Kosode Soga Azami no Ironui (小袖曾我薊色縫)

"Kosode Soga Azami no Ironui" is a program of Kabuki (traditional performing act). The Edo-Ichimuraza Troup first performed it in March 1858. Mokuami KAWATAKE is the author of this program made up of six acts.

It is based on a koshaku (narration of a story) about the robber Seikichi ONIBOZU, who was executed in 1805, and also includes the incident of Edo-jo Castle Gokinzo Yaburi (Theft of the shogun's gold) in 1856, anecdotes of the expert swordsman Monzo YAEGAKI, and the scene of the Soga brothers' encounter which was often performed as a new year's program. These days, the story of Seikichi and his courtesan Izayoi is extracted and performed under the title of "Satomoyo Azami no Ironui." This extracted version is known by the common title of "Izayoi Seishin."

Act One

The Inasegawa River scene. Robbers attack the Gokuraku-ji Temple in Kamakura, and take away 3,000 ryo (unit of mass and currency) of money that was donated by the shogun Yoritomo. In the process of an investigation, it turns out that the sexton Seishin-bo at the temple, who was in charge of accounting, has had a sexual relationship with a courtesan Izayoi at Ogiya, and he is expelled from Kamakura. Seishin is aimlessly walking down Inasegawa Hyappongi, when Izayoi, who slipped out of the entertainment establishment, catches up with him, and the two attempt a double suicide by throwing themselves into the river. Seishin fails in his suicide attempt. He finds that a passer-by, Motome TERAZUKA, is suffering from a sudden stomachache and nurses him. Soon Seishin finds out that Motome is holding a large amount of money, 100 ryo. Seishin kills Motome and robs the money, thus he becomes a robber. Seishin has no idea that Motome was the younger brother of his courtesan Izayoi, and that the 100 ryo of money was a farewell gift to Seishin. Meanwhile a haiku poet Hakuren, who was fishing for ice fish, saves Izayoi.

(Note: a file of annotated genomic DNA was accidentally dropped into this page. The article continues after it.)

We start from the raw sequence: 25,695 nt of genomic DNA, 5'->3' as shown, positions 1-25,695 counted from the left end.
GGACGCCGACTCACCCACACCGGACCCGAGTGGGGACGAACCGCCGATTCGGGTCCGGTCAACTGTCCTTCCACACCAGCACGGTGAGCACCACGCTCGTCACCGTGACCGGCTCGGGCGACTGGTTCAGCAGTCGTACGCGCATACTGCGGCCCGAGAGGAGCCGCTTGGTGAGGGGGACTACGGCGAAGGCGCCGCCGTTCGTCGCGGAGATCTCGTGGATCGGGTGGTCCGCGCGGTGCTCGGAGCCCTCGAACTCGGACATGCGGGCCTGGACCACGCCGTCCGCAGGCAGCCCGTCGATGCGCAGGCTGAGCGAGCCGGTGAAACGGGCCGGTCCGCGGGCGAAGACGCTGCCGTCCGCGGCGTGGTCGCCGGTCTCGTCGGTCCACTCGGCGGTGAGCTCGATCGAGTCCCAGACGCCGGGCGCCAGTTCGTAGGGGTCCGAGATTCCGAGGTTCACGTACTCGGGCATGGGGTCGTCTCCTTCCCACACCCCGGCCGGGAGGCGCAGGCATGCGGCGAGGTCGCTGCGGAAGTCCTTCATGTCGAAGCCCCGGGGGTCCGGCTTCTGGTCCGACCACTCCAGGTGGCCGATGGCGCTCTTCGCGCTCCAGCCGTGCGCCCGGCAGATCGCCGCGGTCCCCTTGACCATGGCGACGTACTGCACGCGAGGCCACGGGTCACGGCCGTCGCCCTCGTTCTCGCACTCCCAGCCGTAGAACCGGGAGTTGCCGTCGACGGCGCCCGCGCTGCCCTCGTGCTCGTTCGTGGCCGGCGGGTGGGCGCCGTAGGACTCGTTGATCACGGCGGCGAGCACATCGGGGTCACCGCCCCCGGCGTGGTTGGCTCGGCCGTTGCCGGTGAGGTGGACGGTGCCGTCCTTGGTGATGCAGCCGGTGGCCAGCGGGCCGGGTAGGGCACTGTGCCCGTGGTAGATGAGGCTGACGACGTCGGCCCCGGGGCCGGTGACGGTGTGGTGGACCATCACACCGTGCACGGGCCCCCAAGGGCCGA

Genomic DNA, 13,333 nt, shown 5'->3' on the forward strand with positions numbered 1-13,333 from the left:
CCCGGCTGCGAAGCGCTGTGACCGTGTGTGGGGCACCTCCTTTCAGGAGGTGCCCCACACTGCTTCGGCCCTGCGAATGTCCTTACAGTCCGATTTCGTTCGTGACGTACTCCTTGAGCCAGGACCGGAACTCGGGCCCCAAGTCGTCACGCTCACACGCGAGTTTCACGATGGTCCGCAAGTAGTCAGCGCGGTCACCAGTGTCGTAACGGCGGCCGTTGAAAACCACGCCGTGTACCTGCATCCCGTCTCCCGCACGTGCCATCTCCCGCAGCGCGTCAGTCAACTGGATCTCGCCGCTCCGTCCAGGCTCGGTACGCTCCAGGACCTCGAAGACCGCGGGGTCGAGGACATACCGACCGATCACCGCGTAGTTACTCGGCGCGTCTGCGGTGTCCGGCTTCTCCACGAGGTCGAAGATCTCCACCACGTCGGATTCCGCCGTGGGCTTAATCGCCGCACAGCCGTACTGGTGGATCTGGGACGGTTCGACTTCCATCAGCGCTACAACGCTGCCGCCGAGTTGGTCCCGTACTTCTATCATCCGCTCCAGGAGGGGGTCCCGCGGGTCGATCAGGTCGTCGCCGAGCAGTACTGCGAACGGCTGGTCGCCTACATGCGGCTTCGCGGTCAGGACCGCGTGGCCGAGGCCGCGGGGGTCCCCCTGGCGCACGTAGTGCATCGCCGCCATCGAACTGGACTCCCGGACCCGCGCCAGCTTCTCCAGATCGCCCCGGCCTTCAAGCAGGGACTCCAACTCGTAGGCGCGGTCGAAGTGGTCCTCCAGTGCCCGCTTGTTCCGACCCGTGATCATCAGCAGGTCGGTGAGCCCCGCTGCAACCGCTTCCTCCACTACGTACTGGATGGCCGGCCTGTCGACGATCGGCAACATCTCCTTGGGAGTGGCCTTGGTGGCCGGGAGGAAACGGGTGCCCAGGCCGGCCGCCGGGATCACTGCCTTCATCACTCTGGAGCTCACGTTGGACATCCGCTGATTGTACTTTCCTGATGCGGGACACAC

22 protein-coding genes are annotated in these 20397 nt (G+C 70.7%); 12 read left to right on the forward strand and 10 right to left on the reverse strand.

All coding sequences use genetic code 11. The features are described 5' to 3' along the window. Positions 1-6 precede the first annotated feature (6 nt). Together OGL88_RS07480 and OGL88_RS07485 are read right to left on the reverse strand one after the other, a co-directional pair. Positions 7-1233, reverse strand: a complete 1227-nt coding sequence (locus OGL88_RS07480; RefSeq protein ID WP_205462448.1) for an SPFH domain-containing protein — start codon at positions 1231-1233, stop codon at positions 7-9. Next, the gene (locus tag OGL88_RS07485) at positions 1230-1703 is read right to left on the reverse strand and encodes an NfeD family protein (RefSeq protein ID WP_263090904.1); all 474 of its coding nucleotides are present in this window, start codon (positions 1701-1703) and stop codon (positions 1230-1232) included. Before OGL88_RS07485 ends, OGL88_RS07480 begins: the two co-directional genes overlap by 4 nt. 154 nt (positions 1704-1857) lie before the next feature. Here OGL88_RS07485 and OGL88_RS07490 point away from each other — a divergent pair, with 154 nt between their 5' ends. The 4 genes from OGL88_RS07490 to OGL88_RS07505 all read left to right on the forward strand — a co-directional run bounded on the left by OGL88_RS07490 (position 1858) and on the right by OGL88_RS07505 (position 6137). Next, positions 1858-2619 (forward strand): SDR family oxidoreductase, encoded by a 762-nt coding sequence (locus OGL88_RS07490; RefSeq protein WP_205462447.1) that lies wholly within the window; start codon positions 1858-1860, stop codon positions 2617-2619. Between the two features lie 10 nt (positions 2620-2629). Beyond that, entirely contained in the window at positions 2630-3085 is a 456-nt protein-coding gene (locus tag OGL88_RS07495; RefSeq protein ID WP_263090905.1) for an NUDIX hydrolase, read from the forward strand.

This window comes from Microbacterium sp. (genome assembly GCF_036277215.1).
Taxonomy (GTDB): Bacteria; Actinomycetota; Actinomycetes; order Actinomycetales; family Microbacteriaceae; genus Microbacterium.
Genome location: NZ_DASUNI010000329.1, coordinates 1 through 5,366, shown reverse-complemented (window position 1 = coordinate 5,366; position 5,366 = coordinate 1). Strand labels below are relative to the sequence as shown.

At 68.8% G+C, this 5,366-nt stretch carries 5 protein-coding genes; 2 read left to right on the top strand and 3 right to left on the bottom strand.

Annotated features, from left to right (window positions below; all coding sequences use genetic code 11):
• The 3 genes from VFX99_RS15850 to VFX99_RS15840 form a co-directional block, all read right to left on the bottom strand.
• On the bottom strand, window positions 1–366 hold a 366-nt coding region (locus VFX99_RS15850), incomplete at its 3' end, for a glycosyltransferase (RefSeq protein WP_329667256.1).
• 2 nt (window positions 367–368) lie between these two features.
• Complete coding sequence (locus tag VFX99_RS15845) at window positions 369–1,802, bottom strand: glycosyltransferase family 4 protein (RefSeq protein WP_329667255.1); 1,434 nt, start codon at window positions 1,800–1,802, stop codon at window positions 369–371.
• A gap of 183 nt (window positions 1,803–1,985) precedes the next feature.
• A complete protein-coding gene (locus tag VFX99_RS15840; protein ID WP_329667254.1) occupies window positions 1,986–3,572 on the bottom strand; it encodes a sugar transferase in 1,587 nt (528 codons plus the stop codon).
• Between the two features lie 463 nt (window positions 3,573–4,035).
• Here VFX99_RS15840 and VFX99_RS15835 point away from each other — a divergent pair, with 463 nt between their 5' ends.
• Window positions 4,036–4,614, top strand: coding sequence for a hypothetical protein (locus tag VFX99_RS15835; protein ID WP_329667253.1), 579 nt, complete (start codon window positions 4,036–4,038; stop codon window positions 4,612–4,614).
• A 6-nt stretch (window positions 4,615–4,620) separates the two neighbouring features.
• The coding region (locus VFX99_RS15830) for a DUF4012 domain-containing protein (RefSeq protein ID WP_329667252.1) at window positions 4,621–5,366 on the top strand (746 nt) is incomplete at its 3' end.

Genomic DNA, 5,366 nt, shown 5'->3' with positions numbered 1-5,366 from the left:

Act Two

The scene at the courtesan's house in Hatsuse-koji
Izayoi, who has become a courtesan of Hakuren and been given the name of Osayo, believes that Seishin is dead and prays to his Buddhist mortuary tablet every day. Impressed by her morality, Hakuren frees her and lets her enter into the priesthood. Osayo and her father Saishin go on a pilgrimage.

The scene at Jigokudani (the Hell Valley) Yamagamihokora
Osayo has been abducted by villains and turned into Izayoi Osayo, a follower of the female robber Jigokuba Otani. She meets Seishin again by accident in the mountains of Hakone. Seishin has also turned into a robber called Seikichi ONIAZAMI (this scene is performed in a dark setting).

Act Three

The scene of Hakuren's house in Yukinoshita
Seikichi and Osayo become a villainous pair, and visit Hakuren's house with the purpose of extorting money from him. As Hakuren hands them some koban (former Japanese oval gold coin) to get rid of them, Seikichi finds on the wrapping paper of the koban a seal which he carved as a sexton of the Gokuraku-ji Temple. Pushing their luck, Seikichi and Osayo keep blackmailing him. However, it turns out that Hakuren is the top robber of the country, Shobei ODERA, and is an older brother of Seikichi separated at his young age. The three get surprised at this unexpected truth, when an official Tojuro TERASAWA who has disguised himself as Hakuren's manservant learns the situation and orders the torite (officials in charge of imprisoning offenders) to surround them. The wife of Hakuren (actually Shobei) has her husband kill her on purpose. Seikichi, Osayo and Shobei escape from the besiegers and run away.

Act Four

The scene at Muen-dera Temple (temple for the souls of the dead who have no relatives) in Nagoe